Pro football linemen used to command only peanuts to put on their gorilla act. No more.

The NFL clubs are having a dickens of a time trying to sign many of the defensive front-four and blocking convoy types they took as high draft choices, in many cases No. 1s, in itself a far cry from the old days when glamour came first.

Player agents cite the $1 million plus contracts that running backs Tony Dorset and Ricky Bell drew at the top of the draft as bringing about insistence on big bucks by players chosen lower on the first round. But Green Bay Packer coach Bart Starr, dickering hard to sign first-round picks Mike Butler (Coolidge High Kansas) and Ezra Johnson, two defensive ends, says a bigger hurdle in the negotations is the reported $500,000) the New York Jets gave their No. 1 pick, offensive lineman - yes offensive lineman - Marvin Powell.

And Johnson's agent evidently wants to wait and see what Butler gets before firming his own asking price.

Atlanta's early choice defensive line draftees, and their agents, are using the dissatisfaction of veterans Claude Humphrey and Mike Tileman as levers. Then there is Miami. The No. 1 Dolphin choice, defensive tackle A. J. Duhe of Louisiana State, knows he has the team up against the wall because veterans Randy Crowder and Don Reese are off the team because of narcotics arrests.

"We're not even close to signing him," coach Don Shula said. "We've offered him the same contract we've offered other No. 1s, but his agent isn't satisfied."

U. of Houston All-American Wilson Whitley, the Lombardi Award winner, and the Cincinnati Bengals, who drafted him first round, are way apart with opening of camp six days off. Whitley's agents, Tom Crawford, said his man only wants $100,000 a year, but "The Internal Revenue is easier to deal with then Mike Brown (assistant general manager). At least the IRS is reasonable."

Meanwhile, Crawford said, Whitley "has a Cincinnati Bengals sticker on his car; he wears Cincinnati Bengals shirts to work out) he even had his car painted Bengals' orange and black . . . He wants to be there today, but I won't let him step foot in Ohio until he signs" . . .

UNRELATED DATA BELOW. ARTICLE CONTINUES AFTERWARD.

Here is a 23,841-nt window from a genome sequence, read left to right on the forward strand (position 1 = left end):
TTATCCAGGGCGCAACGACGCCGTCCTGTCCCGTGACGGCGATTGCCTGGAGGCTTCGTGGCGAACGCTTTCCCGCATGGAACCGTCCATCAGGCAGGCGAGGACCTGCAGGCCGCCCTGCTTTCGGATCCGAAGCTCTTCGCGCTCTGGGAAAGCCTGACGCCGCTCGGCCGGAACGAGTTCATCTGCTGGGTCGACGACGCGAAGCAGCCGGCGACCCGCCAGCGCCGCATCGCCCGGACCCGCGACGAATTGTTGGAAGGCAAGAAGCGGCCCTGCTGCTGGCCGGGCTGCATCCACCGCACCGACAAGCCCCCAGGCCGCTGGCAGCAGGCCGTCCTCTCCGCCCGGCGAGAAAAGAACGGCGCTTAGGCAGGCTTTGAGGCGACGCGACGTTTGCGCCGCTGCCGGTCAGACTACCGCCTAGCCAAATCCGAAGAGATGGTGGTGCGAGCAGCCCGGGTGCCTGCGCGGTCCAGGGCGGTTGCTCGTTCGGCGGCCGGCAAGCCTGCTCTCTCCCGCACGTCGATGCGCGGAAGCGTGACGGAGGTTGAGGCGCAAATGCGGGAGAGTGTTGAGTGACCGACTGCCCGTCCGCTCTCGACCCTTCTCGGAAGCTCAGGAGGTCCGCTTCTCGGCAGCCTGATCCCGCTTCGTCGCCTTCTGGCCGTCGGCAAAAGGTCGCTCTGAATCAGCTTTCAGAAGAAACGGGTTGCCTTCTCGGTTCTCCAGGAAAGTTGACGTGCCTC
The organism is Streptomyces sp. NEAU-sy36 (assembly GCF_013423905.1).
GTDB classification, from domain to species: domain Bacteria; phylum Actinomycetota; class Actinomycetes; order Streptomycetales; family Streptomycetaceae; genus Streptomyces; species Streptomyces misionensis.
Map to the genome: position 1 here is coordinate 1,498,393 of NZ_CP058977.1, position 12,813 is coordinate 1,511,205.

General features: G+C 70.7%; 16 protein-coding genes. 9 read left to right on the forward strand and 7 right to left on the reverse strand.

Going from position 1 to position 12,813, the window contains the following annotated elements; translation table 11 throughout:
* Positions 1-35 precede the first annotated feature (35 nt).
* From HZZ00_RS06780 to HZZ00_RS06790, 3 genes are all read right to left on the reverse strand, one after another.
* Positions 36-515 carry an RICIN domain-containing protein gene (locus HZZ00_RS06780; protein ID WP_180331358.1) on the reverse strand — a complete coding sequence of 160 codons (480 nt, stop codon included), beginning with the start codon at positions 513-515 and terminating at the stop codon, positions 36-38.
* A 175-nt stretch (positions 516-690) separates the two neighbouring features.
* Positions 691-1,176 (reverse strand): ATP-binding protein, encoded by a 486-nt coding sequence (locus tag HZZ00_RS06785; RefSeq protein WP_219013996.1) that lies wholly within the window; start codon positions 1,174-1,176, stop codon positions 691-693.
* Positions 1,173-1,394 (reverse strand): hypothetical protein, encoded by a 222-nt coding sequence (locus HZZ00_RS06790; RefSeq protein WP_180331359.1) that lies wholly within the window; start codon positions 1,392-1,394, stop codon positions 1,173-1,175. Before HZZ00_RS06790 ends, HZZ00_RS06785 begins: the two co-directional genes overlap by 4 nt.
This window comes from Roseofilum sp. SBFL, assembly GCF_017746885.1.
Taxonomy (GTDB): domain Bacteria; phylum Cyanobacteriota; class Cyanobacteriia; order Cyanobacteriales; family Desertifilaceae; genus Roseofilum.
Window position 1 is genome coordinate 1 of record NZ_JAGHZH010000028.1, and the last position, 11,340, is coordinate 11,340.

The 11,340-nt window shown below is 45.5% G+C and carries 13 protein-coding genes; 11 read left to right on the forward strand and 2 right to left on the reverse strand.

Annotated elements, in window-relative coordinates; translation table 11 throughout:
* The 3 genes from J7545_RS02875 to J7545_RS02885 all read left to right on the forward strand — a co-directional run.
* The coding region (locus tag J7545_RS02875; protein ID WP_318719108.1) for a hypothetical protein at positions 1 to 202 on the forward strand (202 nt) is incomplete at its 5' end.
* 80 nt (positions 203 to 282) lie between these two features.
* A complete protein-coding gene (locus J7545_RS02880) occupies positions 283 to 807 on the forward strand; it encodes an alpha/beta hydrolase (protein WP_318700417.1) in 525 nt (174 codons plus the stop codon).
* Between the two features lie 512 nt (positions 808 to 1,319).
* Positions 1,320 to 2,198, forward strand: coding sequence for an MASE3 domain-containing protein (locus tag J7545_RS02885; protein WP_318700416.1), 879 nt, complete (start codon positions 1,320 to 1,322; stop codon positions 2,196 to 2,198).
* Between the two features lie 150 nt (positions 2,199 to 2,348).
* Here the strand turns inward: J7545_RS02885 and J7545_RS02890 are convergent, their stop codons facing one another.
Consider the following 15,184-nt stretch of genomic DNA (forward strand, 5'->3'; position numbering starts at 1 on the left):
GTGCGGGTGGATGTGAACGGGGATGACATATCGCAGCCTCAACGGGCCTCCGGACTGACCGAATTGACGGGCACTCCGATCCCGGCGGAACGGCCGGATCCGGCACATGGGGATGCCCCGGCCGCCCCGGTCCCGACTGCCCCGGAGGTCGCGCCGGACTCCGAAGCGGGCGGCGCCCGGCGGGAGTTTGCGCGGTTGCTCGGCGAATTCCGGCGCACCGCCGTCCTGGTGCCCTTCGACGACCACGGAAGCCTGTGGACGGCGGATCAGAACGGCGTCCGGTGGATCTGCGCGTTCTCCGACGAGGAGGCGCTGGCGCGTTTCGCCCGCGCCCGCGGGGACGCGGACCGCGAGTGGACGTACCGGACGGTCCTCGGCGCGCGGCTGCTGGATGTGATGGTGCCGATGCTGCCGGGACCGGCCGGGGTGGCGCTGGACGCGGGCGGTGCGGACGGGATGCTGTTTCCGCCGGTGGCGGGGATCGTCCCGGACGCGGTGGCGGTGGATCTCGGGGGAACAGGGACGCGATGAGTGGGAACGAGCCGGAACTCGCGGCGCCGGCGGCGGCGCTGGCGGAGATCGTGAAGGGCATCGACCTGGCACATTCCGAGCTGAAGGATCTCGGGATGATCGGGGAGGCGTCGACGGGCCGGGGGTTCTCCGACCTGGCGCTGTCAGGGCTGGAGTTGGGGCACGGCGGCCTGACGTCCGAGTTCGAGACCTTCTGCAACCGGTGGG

Another reason for Duhe's reluctance might be Shula's now vow he is going to be tougher with his 1977 squad - "I've assumed some things in the past and I've been taken advantage of." Still Chuck Foreman, the Minnesota Viking all-pro, says he'd like to play for Miami - he went to U. of Miami and makes his home there now (just visits good old Frederick, Md). And Shula assures he would bid for Foreman if the opportunity arose.

Foreman, due to appear at the Viking camp July 26, but at bitter stalemate in his bid for a renegotiated contract, says, "The day I'm supposed to report is the day I disappear. I'll be leaving the city, getting off by myself. I might just get in my car and head west, I don't know. Nobody will know where I am" . . .

Au contraire, quarterback James Harris has found a real hofe in San Diego. The Joe Namth displaced Ram yesterday signed a five-year, no cut part with the Chargers. Guesstimate: $170.000 per annum.

Today is the date set by the National Hockey League for World Hockey Association clubs to apply for membership, and the Indianapolis Racers won't be among them. Unlike the NBA Pacers, saved by a telethon, the WHA team failed to come up with the bread despite an 11th-hour strugle. The Racers were looking to banker William Callahan of Bettendorf, Iowa, of all places, to invest some of the $8.3 million needed to clean up debts and buy into the NHL; he backed off, the Racers are dead . . . Colorado Rockies owner Jack Vickers lost a reported $2.7 million in his first NHL campaign. He said yesterday he has received three offers to take the team off his hands, rejected all and will keep the club in Denver. One of the bidders was Jack Skalbania, owner of the WHA Edmonton Oilers, lookin for an existing NHL franchise to move to Edmonton in case the merger doesn't go through . . .

From Robert A. Barbuto, account executive for Merill Lynch, Pierce, Fenner & Smith, no less, comes an open letter to Jerry Hoffberger and his Baltimore Orioles urging they pick up a Washington-area radio outlet for the rest of the baseball season. As Barbuto points out, once WBAL-AM-1090 fades out for the evening hours, folks down here are out of luck trying to keep up with play-by-play of "the hottest club in baseball." It does seem, what with Hoffberger's hardrock stand against a new D.C. franchise because of Oriole "territorial rights," he'd want "Oriole" territory blanketed with coverage of the team; make fans and lure them to Memorial Stadium and all that . . .

The Orioles probably will activate onetime Senator outfielder Elliott Maddox, tha knee problem of two years' standing, this week. Acquired in January from the Yankees, for whom he played only 18 games in 1976, Maddox has yet to perform for Baltimore. Now, whom to deactivate to make room?Gossip is that it may be end of the line a couple months ahead of time for Brooks Robinson although he could come back to finish up on the expanded post-Sept. 1 roster . . . Phillie third baseman Mike Schmidt, NL home run leader, may be back in the lineup tonight. Blame the three games he missed in Pittsburgh - three Phil losses - on Friday night's fight at Three Rivers. It got him a nondisplaced hairline fracture of his right ring finger.